Electron microscopy
 
Comparison between (HR)TEM and (HR)-HAADF-STEM Imaging
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Table 1437. Comparison between (HR)TEM and (HR)-HAADF-STEM imaging.

  (HR)TEM (HR)-HAADF-STEM
   ===============================  ===============================
Magnification
High magnification High magnification
   
Scattered electrons
Highly-coherent elastically-scattered electrons Incoherent elastically-scattered electrons: each atom is an independent scatterer since there is no constructive or destructive interference between them
   
Imageing principle
Interference of coherently scattered electron waves Incoherently elastic & quasi-elastical scattering of electrons
   
Imaging mode
TEM: parallel recording with a parallel beam STEM: serial recording with a narrow probe at high angle (75 - 150 mrad)
   
Point resolution
~2 Å (without) and < 0.5 Å (with aberration-correction) ~2 Å (without) and < 0.5 Å (with aberration-correction)
   
Spatial resolution

Assuming their lens properties are equivalent, the spatial resolution of HR-HAAD-STEM due to the incoherency is better and less disturbed by the microscope defects than that of HR-TEM due to the coherency (see page1436). The resolution in HAADF imaging is less affected by phase errors induced by objective lens than that in TEM imaging.

   
Recording time
0.5 – 5 s 5 – 30 s (More sample-stability- and drift-problems)
   
LaB6, tungsten, field-emission Field-emission
   
Obtainable information
Atomic positions (or plus elemental distribution) Atomic positions and elemental distribution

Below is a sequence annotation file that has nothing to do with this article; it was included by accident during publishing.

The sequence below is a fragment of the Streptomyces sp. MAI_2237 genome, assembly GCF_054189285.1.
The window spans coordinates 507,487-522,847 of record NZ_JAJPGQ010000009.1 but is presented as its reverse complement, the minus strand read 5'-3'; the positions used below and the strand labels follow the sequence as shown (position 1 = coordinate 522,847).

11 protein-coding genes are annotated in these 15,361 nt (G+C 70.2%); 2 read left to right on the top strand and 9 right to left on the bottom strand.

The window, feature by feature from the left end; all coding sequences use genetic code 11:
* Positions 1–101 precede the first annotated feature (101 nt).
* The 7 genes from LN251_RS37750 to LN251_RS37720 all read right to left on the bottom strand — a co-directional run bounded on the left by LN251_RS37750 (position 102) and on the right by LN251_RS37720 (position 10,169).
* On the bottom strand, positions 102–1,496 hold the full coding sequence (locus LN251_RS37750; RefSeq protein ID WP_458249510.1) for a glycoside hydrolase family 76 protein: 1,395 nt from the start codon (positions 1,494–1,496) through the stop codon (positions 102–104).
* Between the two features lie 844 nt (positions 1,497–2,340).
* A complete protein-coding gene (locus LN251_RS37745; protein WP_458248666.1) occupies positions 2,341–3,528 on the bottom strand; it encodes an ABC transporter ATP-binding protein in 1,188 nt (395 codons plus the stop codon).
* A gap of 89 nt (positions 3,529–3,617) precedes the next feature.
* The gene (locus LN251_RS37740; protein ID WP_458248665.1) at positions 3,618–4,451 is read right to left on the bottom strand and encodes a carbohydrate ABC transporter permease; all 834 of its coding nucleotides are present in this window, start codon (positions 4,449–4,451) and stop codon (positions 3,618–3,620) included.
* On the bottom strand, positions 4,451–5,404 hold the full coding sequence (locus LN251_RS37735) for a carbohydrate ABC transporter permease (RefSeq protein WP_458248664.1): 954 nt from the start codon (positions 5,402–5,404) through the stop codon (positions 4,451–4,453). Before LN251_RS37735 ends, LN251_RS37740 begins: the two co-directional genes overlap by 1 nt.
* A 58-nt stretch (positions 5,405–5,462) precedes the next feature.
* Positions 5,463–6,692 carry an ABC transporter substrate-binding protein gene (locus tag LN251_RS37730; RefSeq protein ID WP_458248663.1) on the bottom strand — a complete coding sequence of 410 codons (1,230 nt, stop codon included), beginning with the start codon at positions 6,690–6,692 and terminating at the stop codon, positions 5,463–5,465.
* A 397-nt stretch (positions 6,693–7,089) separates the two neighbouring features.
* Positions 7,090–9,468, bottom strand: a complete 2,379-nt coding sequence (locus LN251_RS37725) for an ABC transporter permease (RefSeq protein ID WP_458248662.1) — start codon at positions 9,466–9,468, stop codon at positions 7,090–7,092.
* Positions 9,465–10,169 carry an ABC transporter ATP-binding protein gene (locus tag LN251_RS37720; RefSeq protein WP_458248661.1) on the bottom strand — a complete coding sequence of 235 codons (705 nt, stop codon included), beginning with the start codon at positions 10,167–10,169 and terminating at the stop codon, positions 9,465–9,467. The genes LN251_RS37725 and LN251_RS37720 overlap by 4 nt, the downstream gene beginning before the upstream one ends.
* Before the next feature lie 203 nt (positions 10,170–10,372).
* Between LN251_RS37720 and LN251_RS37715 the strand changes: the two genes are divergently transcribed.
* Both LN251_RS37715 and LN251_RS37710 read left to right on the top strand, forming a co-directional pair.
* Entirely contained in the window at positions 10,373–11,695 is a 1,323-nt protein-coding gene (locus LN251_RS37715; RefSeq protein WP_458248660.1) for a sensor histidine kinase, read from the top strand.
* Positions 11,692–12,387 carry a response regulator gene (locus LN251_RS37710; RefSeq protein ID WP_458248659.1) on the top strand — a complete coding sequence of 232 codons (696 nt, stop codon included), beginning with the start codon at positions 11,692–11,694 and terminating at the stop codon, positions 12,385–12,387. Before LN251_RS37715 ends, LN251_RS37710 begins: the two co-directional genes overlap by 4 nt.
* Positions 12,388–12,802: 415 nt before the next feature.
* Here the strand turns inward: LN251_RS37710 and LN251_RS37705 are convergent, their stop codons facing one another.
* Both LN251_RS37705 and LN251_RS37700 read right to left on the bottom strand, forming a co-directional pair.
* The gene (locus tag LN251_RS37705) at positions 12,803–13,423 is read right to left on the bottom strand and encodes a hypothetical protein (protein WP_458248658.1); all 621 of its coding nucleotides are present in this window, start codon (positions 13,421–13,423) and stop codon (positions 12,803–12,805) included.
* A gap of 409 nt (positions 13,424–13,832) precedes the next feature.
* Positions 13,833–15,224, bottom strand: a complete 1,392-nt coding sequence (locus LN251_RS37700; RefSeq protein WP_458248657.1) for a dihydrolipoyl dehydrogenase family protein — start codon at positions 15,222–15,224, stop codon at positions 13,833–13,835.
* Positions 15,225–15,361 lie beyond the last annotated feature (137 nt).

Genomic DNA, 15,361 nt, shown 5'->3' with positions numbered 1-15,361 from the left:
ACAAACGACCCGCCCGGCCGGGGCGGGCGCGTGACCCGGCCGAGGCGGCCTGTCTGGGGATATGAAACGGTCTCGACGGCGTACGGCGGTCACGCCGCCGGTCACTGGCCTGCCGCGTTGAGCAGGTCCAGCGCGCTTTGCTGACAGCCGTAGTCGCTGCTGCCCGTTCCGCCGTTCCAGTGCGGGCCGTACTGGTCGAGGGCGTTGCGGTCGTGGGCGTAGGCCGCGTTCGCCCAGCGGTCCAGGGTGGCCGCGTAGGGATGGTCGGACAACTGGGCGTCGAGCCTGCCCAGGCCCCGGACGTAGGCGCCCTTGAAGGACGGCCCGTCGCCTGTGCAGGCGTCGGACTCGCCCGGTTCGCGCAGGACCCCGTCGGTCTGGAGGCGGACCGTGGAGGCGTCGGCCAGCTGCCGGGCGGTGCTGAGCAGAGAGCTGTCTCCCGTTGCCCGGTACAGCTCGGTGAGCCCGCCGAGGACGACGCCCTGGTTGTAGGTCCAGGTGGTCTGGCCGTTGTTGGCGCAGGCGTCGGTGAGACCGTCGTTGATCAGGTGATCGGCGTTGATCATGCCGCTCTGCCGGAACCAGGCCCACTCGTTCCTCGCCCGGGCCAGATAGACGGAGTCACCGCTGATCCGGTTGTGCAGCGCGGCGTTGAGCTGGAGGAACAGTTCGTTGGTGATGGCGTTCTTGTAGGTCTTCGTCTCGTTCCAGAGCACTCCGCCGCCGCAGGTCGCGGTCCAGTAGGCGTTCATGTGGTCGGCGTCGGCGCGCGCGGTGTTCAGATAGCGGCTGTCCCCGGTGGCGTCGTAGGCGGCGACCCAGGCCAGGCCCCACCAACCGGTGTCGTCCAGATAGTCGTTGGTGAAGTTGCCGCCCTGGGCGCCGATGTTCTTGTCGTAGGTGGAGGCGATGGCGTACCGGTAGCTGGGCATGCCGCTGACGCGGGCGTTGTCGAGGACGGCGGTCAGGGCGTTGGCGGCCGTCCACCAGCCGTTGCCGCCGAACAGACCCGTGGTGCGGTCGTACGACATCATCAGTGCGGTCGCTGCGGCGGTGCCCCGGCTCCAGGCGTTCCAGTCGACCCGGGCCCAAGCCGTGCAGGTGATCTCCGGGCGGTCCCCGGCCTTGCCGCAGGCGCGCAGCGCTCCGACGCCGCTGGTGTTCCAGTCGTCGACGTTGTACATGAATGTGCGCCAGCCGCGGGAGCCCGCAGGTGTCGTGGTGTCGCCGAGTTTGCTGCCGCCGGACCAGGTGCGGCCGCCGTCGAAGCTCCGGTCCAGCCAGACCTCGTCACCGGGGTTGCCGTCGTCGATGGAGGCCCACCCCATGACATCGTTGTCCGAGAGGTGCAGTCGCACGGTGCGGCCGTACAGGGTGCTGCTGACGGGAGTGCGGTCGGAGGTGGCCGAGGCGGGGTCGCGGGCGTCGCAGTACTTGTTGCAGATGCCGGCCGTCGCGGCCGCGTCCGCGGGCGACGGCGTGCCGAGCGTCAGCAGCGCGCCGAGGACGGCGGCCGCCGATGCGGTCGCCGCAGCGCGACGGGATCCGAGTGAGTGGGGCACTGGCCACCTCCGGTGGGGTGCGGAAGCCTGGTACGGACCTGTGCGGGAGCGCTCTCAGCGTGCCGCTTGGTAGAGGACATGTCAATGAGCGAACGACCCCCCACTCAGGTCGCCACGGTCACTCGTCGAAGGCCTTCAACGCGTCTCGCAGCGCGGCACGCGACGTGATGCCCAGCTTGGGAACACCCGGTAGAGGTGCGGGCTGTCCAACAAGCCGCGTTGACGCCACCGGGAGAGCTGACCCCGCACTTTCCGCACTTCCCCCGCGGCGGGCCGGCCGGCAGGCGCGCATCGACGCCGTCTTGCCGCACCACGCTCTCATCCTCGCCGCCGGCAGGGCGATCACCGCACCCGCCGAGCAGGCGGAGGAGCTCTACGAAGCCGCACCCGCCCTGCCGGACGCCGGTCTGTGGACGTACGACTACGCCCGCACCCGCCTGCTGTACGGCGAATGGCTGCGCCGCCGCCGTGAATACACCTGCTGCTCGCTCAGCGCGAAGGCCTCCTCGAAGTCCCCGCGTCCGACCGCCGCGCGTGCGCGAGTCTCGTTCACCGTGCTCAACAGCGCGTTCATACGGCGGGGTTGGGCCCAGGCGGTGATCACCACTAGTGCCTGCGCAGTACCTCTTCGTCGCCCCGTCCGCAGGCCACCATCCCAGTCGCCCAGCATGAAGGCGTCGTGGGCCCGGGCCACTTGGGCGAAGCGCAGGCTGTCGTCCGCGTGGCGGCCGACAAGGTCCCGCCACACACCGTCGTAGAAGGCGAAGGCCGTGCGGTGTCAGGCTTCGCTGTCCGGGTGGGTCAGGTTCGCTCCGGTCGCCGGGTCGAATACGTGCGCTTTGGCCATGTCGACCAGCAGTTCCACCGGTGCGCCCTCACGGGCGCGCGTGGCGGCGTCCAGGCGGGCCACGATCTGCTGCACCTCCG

Contrast
Phase contrast: sum of the wavefunction amplitudes. The atom columns always appear dark at Scherzer defocus (see page4234). Z-contrast: sum of the intensities from individual atoms and thus atom columns are always bright
   
Contrast reverse
Can be reversed by defocusing or by specimen thickness Cannot be reversed
   
Advantages
Observation of (nano-)crystals in amorphous matrix Observation of chemical ordering in crystal matrix (e.g. quasicrystals) with Z-contrast function.
   
Data interpretation
Easier technique (e.g. more easily distinguish between crystal and amorphous phases due to "less" serious requirements of specimen preparation) Atom types and positions are more easily and directly interpreted due to the incoherent property.
 
Image examples

(a) HRTEM and (b) HAADF-STEM images of nanocrystalline Mg97Zn1Y2 alloy

Figure 1437a. (a) HRTEM and (b) HAADF-STEM images of nanocrystalline Mg97Zn1Y2 alloy. The inset in (a) is the corresponding electron diffraction pattern of the HRTEM image. (see page1604 for details) [1]
(a) HAADF-STEM image and (b) HRTEM image of an Al87Ni7Cu3Ce3 amorphous alloy
(a) HAADF-STEM image and (b) HRTEM image of an Al87Ni7Cu3Ce3 amorphous alloy
(a)
(a)

Figure 1437b. Microstructure of an Al87Ni7Cu3Ce3 amorphous alloy: (a) HAADF-STEM image and (b) HRTEM image of an Al87Ni7Cu3Ce3 amorphous alloy. In the HAADF-STEM (Z-contrast) image, some brightest spots in white circles represent heavy Ce atoms or its small clusters (Z=58), while some darkest areas in red circles represent fcc-Al (Z=13) nanostructures in the amorphous matrix. However, the HRTEM image does not present clearly the structures of fcc-Al nanocrystals. Adapted from [1]

 

 

 

 

[1] Eiji Abe, Atomic-Scale Characterization of Nanostructured Metallic Materials by HAADF/Z-contrast STEM, Materials Transactions, 44(10), 2035-2041, (2003).

 

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